Cynthia Nixon has suffered a blow in her bid to be elected New York Governor after failing to secure Democratic support.

Cynthia Nixon

Cynthia Nixon

The 'Sex and the City' actress suffered a heavy defeat to her rival Andrew Cuomo, who secured 95 per cent of support at the party's convention on Wednesday (23.05.18), meaning she failed to even secure the 25 per cent necessary to guarantee automatic inclusion on the ballot.

The 52-year-old star now needs to secure 15,000 signatures on a petition to be allowed to make a challenge at the primary in September, ahead of an election in November, but her team insist she isn't worried by the result.

Lauren Hitt said:"As a two-term incumbent, it was no surprise to anyone that Andrew Cuomo won the nomination today."

She told the Daily Telegraph newspaper that it was usual practice for anyone challenging an incumbent to have to get on the ballot through a petition, and "no one on the team thinks that will be a problem."

Speaking at the convention, Cynthia insisted she is not a "protest candidate" and accused her rival of being a Republican.

She said: "I'm here because I think it's important that at a Democratic convention there be at least one Democrat running for governor.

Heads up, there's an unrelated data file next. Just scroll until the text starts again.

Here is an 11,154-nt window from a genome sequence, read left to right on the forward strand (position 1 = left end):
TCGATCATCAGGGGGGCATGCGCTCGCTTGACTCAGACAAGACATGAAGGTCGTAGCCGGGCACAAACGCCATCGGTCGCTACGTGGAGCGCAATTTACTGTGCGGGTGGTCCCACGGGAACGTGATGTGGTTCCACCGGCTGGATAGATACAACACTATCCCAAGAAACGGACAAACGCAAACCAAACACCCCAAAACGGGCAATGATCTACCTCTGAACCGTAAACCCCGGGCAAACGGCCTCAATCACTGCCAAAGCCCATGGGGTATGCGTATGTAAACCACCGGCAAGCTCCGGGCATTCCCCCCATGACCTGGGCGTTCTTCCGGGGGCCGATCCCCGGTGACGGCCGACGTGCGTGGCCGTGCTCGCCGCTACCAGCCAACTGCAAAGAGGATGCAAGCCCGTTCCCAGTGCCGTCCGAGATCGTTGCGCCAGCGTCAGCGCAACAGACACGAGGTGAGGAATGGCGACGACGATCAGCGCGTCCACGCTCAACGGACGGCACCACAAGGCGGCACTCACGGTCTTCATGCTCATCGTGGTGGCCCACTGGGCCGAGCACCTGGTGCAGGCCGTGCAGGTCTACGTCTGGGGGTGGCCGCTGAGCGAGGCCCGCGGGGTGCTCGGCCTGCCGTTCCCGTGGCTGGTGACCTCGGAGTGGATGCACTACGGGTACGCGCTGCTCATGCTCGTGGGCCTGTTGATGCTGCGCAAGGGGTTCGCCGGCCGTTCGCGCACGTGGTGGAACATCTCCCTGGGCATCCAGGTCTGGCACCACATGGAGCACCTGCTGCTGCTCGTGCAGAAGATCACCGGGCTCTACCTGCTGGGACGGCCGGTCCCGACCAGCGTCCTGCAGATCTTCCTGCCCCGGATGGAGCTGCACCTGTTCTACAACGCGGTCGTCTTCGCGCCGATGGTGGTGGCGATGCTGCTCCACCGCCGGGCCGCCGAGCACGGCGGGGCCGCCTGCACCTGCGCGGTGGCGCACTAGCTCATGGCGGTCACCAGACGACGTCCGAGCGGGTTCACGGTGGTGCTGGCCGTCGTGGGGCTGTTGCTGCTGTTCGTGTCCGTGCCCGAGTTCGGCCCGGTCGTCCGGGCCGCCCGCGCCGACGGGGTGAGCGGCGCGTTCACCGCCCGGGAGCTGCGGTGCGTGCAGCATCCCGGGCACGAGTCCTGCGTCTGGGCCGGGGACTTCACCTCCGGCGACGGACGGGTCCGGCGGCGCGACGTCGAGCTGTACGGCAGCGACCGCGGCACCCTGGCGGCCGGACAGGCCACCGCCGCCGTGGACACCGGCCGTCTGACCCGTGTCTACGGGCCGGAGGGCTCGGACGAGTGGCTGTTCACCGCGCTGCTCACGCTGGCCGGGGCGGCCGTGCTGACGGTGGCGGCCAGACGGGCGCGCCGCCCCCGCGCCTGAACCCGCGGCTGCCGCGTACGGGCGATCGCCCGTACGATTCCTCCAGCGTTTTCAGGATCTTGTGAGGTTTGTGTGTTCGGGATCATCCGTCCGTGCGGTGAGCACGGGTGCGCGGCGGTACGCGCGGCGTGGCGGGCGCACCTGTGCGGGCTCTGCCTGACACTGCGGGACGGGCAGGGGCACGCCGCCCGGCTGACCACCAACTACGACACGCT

"I'm not a protest candidate. I'm a viable candidate who is really running hard for the Democratic nomination, and that's why I'm here, to say this is my party, too, I'm not afraid and I'm here. You can't shut me out."

The actress - who has children Samantha, 21, and Charles, 15, with ex-husband Danny Mozes and Max, six, with wife Christine Marinoni - recently defended her decision to run for office and insisted there was nothing wrong with celebrities moving into politics.

She said: "I don't think there's anything inherently wrong with celebrity in politics.

"It gives you a platform, but it's what you choose to do with that platform. Do you choose to give yourself and other one-percenters a massive tax break that they don't need, or do you choose to advocate for important things that need your voice, like LGBTQ equality or women's health or women's rights - including a woman's right to choose - or better public schools, which I have been advocating for and fighting for, for the better part of 20 years? I think that's the kind of résumé a progressive leader of New York state should have right now."

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